The Routledge History of Medieval Christianity: 1050-1500 by R. N. Swanson

By R. N. Swanson

The Routledge background of Medieval Christianity explores the position of Christianity in ecu society from the center of the eleventh-century until eventually the dawning of the Reformation. prepared in 4 thematic sections and comprising 23 initially commissioned chapters plus introductory overviews to each part through the editor, this ebook presents an authoritative survey of a necessary part of medieval historical past.

Comprehensive and cohesive, the amount offers a holistic view of Christianity in medieval Europe, analyzing not just the church itself but in addition its function in, impact on, and tensions with, modern society. Chapters for this reason diversity from examinations of constructions, theology and devotional practices in the church to subject matters resembling gender, violence and holy battle, the economic system, morality, tradition, and lots of extra in addition to, demonstrating the pervasiveness and significance of the church and Christianity within the medieval global.

Despite the transition into an more and more post-Christian age, the historical function of Christianity within the improvement of Europe continues to be necessary to the certainty of eu background – rather within the medieval interval. This assortment may be crucial analyzing for college students and students of medieval experiences throughout a huge variety of disciplines.

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Never in history have the moral forces of so vast a society been so thoroughly concentrated and so effective. 1 Krey’s vision of what historians call the ‘papal monarchy’ probably tells us more about his own moment in time than the days of Innocent III, about early twentieth-century hopes for peace following the trauma of the First World War than papal governance in the thirteenth century. Yet the idea of Christendom continued and still continues to resonate among scholars of the Middle Ages, not to mention philosophers, social scientists, politicians, and anyone else seeking the premodern roots of modern European civilization.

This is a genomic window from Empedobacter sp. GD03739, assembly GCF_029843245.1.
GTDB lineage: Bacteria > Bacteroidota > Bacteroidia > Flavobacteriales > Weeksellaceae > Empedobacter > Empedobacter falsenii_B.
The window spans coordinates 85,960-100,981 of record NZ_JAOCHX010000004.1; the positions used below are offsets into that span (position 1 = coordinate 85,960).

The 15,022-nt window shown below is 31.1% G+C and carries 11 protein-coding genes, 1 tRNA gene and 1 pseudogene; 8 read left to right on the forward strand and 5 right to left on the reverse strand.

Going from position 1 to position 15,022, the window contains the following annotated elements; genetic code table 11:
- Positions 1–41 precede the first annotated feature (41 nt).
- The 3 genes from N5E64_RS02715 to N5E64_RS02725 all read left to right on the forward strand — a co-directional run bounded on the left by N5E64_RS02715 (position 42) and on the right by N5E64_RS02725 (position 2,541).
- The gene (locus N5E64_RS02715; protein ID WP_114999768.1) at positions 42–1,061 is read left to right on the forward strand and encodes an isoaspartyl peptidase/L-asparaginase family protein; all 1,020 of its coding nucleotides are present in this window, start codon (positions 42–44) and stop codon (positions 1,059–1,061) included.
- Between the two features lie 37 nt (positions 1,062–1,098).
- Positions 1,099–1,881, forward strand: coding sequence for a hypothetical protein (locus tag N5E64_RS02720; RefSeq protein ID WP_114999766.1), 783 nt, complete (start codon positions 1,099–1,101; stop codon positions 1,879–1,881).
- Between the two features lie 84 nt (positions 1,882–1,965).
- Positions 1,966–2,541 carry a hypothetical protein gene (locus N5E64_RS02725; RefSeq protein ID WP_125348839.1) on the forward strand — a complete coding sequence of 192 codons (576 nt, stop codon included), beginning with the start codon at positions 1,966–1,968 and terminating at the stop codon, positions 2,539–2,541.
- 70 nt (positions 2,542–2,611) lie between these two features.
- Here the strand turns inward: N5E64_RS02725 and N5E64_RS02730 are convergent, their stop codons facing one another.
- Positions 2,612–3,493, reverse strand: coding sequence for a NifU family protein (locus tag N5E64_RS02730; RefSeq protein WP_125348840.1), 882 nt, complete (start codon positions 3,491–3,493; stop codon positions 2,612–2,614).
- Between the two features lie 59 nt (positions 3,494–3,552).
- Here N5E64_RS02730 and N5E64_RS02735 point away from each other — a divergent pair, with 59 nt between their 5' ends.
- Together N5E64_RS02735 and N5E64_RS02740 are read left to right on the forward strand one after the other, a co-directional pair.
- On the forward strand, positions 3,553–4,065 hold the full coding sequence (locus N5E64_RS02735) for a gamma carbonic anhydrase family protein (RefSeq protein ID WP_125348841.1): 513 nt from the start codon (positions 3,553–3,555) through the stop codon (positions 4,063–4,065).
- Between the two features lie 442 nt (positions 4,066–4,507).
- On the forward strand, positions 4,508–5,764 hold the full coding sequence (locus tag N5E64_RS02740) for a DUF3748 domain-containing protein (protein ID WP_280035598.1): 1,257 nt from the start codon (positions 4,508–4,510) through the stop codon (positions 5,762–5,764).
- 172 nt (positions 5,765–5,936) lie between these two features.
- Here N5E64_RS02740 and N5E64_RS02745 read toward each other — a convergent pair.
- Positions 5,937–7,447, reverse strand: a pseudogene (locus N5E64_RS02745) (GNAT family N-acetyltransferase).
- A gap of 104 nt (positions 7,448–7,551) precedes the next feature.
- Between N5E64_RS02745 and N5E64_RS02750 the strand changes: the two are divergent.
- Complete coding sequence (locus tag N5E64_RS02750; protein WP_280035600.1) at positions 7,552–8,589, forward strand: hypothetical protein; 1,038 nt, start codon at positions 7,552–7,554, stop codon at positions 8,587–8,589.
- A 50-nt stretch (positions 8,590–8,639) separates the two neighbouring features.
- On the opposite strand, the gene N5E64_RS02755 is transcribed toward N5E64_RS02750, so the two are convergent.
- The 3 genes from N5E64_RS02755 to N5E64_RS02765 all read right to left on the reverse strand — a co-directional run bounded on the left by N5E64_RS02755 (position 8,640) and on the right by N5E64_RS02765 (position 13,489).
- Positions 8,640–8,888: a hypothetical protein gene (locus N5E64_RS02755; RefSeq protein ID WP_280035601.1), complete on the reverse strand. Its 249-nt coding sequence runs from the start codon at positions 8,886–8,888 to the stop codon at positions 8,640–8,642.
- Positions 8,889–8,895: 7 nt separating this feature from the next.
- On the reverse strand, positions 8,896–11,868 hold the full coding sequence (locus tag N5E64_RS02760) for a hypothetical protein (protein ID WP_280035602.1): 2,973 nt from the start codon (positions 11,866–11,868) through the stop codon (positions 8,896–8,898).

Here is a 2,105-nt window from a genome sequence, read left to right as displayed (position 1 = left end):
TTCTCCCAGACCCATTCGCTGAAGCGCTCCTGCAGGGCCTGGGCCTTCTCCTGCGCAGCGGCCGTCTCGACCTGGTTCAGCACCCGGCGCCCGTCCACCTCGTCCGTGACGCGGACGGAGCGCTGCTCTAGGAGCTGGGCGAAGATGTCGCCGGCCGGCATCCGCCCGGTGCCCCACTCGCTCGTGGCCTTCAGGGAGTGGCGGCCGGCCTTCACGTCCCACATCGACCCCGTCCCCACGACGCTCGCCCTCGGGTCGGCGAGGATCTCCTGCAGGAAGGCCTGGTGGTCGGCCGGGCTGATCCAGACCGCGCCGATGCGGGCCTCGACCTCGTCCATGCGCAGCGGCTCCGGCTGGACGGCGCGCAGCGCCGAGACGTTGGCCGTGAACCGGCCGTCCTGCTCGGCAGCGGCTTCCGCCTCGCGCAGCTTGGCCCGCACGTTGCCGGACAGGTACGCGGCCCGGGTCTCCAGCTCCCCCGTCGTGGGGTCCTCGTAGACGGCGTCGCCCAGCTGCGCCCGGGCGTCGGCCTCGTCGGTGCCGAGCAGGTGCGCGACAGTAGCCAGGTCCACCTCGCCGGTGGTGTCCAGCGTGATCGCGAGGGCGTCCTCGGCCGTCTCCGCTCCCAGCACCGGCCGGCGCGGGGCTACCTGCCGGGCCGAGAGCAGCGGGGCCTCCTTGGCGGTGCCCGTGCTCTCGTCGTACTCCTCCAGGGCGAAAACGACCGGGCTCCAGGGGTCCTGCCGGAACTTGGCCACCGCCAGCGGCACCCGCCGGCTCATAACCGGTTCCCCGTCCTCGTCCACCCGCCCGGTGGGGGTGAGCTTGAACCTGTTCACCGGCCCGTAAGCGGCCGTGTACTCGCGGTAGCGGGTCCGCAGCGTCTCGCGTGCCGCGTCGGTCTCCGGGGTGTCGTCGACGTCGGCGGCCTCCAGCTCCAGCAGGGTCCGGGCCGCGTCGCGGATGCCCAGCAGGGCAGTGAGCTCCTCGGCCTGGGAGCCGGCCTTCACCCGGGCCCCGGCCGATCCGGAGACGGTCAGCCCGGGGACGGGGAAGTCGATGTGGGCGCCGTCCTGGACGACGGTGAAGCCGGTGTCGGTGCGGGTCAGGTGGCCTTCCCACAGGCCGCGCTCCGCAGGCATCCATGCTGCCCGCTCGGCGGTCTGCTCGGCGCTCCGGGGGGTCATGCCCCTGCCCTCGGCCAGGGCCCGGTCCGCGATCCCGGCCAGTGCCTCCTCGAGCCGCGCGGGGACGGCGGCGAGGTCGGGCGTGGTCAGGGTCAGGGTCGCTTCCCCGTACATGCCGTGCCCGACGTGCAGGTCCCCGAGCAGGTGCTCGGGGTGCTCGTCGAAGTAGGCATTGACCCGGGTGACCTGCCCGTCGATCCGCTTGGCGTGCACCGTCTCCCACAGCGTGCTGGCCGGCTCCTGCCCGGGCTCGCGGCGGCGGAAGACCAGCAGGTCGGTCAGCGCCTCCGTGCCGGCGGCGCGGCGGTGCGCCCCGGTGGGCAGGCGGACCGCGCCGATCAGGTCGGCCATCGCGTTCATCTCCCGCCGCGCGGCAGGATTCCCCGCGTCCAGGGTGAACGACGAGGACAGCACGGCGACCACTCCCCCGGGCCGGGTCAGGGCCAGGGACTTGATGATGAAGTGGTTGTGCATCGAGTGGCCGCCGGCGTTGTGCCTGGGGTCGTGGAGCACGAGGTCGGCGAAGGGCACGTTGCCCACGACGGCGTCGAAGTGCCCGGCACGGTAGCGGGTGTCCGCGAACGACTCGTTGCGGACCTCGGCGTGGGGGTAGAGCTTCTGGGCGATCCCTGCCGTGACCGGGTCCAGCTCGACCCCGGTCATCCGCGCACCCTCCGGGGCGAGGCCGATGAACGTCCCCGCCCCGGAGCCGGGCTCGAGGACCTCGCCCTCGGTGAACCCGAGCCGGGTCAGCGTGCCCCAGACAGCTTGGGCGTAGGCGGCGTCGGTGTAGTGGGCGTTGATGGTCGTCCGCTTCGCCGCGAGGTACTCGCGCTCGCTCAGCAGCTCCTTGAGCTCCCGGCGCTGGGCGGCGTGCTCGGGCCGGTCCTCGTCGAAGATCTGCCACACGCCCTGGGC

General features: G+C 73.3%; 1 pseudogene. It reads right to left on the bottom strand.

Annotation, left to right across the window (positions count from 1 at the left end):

Although popes did not wield the material sword directly, they delegated that earthly responsibility to emperors and princes, revealing the universal latitude of their commission to safeguard God’s Church. ‘It is a watchtower’, Bernard wrote about the papal throne, ‘from it, you oversee everything though the office of your episcopacy.

Peter D. Clarke is Professor of Ecclesiastical History at the University of Southampton, UK. He specialises in the history of the medieval papacy and canon law. He is the author of The Interdict in the Thirteenth Century: A Question of Collective Guilt (2007) and he has edited (with Patrick Zutshi) Supplications from England and Wales in the Registers of the Apostolic Penitentiary, 1410–1503, Canterbury and York Society 103–105 (2013–2015). Jonathan Elukin is Associate Professor of History at Trinity College, Hartford, Connecticut.

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